In the constellation Triangulum most stargazers concentrate on M-33, the Triangulum galaxy and it's features such as it's reverse S-shaped spiral arms and it's star forming regions. However, other background galaxies do exist there which are much more distant than M-33, but still visible in amateur telescopes. One such galaxy is the nearly round elliptical galaxy NGC-777. This 11th magnitude object is small but quite bright, and thus observable even when skies are somewhat light polluted. Only a central brightening was noticeable, in all other respects like most E2 elliptical galaxies NGC-777 is what amounts to a huge and featureless globular star cluster of old yellow and red stars.
NGC-7419 in Cepheus is another faint open cluster next to a pair of bright field stars. It's very faint with the stars being arranged in an ellipse with one of the bright field stars at one end which almost hides it. It took boosting the magnification to 298X to clearly distinguish the star cluster from the numberless field stars visible at the same time.
The galaxies NGC-1160 and 1161 I located with the 15-inch, with NGC-1160 being the fainter of the two. Previously that galaxy eluded me while searching for it with the 10-inch, whereas NGC-1161 was quickly located. Both are oval shaped galaxies but NGC-1161 is an SO lenticular galaxy while NGC-1160 is a Sc spiral galaxy. Both are canted to each other in the field of view. This is a nice duo of galaxies for those who have a medium or large aperture telescope and access to at least a reasonably dark site.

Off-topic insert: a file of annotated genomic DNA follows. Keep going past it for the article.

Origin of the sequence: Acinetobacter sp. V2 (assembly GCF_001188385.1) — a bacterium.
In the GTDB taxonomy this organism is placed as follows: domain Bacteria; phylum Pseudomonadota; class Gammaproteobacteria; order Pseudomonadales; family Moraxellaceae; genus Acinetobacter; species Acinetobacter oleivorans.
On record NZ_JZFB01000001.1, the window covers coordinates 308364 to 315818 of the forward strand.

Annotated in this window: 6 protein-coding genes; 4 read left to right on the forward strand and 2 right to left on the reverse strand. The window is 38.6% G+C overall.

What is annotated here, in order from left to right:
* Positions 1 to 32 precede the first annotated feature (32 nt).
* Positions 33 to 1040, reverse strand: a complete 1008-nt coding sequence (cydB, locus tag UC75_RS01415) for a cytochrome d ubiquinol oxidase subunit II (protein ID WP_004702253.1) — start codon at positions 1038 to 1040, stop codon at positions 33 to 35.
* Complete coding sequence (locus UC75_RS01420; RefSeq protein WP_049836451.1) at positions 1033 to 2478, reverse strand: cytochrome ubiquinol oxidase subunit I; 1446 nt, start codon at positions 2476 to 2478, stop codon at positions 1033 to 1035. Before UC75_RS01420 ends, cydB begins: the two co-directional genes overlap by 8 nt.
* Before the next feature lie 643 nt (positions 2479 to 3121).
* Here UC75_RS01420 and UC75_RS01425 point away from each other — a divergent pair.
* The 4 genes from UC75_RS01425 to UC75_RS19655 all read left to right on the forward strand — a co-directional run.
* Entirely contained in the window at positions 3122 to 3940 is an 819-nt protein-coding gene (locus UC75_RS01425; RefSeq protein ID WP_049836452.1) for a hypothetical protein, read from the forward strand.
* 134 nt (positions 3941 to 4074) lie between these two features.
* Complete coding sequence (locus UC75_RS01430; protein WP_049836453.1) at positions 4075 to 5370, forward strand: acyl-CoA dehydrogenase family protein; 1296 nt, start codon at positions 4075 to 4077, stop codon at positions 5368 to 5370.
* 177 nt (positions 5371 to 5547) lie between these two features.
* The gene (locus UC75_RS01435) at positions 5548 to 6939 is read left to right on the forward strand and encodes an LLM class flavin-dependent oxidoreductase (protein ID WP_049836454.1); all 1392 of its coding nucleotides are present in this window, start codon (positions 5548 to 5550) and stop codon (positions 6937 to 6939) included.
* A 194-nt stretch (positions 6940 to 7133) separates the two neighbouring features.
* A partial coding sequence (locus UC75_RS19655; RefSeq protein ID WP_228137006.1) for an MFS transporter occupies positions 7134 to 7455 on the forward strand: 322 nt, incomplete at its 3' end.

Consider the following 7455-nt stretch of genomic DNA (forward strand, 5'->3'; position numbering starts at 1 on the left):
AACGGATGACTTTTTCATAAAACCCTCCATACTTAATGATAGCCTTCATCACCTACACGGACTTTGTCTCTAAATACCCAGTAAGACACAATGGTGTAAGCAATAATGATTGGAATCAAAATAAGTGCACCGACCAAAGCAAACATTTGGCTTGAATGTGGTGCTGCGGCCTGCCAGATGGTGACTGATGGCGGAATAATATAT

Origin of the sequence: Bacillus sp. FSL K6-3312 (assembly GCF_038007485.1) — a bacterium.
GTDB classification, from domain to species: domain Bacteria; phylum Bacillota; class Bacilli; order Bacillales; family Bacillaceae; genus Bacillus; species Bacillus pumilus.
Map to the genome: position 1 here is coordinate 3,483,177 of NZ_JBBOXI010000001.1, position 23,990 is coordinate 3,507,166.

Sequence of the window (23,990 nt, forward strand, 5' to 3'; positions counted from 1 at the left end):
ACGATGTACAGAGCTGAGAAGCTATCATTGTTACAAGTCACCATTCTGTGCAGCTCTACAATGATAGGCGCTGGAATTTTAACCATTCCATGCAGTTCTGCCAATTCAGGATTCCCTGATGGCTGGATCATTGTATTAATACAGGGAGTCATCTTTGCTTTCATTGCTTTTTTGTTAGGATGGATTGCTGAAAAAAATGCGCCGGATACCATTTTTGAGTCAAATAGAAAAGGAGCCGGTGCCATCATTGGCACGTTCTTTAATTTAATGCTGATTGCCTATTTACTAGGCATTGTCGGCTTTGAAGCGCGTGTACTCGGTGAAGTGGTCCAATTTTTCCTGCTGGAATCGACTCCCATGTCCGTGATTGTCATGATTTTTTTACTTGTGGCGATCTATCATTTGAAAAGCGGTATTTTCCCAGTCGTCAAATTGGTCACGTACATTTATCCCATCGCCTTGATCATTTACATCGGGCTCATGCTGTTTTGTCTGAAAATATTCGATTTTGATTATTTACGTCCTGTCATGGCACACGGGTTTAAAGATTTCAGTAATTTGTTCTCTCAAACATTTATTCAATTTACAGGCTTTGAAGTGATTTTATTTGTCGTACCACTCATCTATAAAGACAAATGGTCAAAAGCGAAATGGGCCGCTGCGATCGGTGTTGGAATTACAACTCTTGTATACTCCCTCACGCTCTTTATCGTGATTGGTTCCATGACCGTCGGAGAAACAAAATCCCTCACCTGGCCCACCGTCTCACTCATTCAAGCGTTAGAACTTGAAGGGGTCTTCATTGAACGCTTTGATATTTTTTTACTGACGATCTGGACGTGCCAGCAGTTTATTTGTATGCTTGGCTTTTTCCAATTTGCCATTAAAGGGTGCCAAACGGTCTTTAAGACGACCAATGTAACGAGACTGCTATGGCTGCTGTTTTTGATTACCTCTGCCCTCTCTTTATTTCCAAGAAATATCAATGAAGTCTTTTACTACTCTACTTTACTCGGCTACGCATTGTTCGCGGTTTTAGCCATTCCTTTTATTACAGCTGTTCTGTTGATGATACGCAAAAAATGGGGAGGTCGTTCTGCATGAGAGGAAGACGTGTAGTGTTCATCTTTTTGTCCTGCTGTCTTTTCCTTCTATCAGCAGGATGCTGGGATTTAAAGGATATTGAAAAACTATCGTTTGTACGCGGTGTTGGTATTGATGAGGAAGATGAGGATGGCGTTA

NGC-7429 is another open cluster in Cepheus, but brighter, larger and more conspicuous than NGC-7419. One group of stars forms the outline of a teardrop with the rest of the members scattered across the vicinity. A quite attractive open cluster for larger telescopes. Other objects I observed included the spiral galaxies M-31 and M-33, which showed their spiral arms, dust lanes, star formation regions and star clouds and in the case of M-31 it's star like nucleus. The Veil Nebula actually resembled a bridal veil drifting among the stars, while the Crescent Nebula or NGC-6888 showed it's full oval outline around the Wolf-Rayet star that expelled it into space along with the brighter arcs along one side. The face on spiral galaxy M-74 and the edge on galaxy NGC-891 in Andromeda were beautiful sights as well, with the dust lane along NGC-891's length apparent at 227X. Before I started to disassemble the telescope and load it into my car for the trip home, I spent a few minutes scanning the Orion Nebula, which showed details rivaling those seen in photographs, Dark clouds were everywhere among the brightly glowing ionized gasses that dominate M-42. It was a very nice night of observing and when I was not peering through the telescope, looking up at the stars.